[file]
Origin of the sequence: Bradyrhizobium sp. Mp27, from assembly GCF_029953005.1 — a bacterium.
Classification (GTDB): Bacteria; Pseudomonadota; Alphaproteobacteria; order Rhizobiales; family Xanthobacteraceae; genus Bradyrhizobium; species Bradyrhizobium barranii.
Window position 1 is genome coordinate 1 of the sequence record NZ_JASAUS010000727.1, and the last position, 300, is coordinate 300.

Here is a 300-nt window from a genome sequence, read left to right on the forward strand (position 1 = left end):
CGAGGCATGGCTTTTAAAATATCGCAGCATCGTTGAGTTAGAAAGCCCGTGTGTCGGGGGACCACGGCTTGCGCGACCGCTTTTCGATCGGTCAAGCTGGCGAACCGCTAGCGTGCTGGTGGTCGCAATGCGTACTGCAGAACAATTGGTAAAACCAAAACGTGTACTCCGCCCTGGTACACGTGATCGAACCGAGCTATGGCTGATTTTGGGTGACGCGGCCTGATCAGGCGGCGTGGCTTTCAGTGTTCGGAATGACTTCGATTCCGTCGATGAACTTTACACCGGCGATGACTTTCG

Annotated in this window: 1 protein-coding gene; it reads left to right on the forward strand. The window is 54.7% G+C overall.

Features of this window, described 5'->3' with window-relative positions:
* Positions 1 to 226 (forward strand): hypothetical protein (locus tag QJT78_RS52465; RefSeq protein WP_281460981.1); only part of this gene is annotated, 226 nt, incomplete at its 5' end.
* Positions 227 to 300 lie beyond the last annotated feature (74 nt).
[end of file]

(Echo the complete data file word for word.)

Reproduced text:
Origin of the sequence: Bradyrhizobium sp. Mp27, from assembly GCF_029953005.1 — a bacterium.
Classification (GTDB): Bacteria; Pseudomonadota; Alphaproteobacteria; order Rhizobiales; family Xanthobacteraceae; genus Bradyrhizobium; species Bradyrhizobium barranii.
Window position 1 is genome coordinate 1 of the sequence record NZ_JASAUS010000727.1, and the last position, 300, is coordinate 300.

Here is a 300-nt window from a genome sequence, read left to right on the forward strand (position 1 = left end):
CGAGGCATGGCTTTTAAAATATCGCAGCATCGTTGAGTTAGAAAGCCCGTGTGTCGGGGGACCACGGCTTGCGCGACCGCTTTTCGATCGGTCAAGCTGGCGAACCGCTAGCGTGCTGGTGGTCGCAATGCGTACTGCAGAACAATTGGTAAAACCAAAACGTGTACTCCGCCCTGGTACACGTGATCGAACCGAGCTATGGCTGATTTTGGGTGACGCGGCCTGATCAGGCGGCGTGGCTTTCAGTGTTCGGAATGACTTCGATTCCGTCGATGAACTTTACACCGGCGATGACTTTCG

Annotated in this window: 1 protein-coding gene; it reads left to right on the forward strand. The window is 54.7% G+C overall.

Features of this window, described 5'->3' with window-relative positions:
* Positions 1 to 226 (forward strand): hypothetical protein (locus tag QJT78_RS52465; RefSeq protein WP_281460981.1); only part of this gene is annotated, 226 nt, incomplete at its 5' end.
* Positions 227 to 300 lie beyond the last annotated feature (74 nt).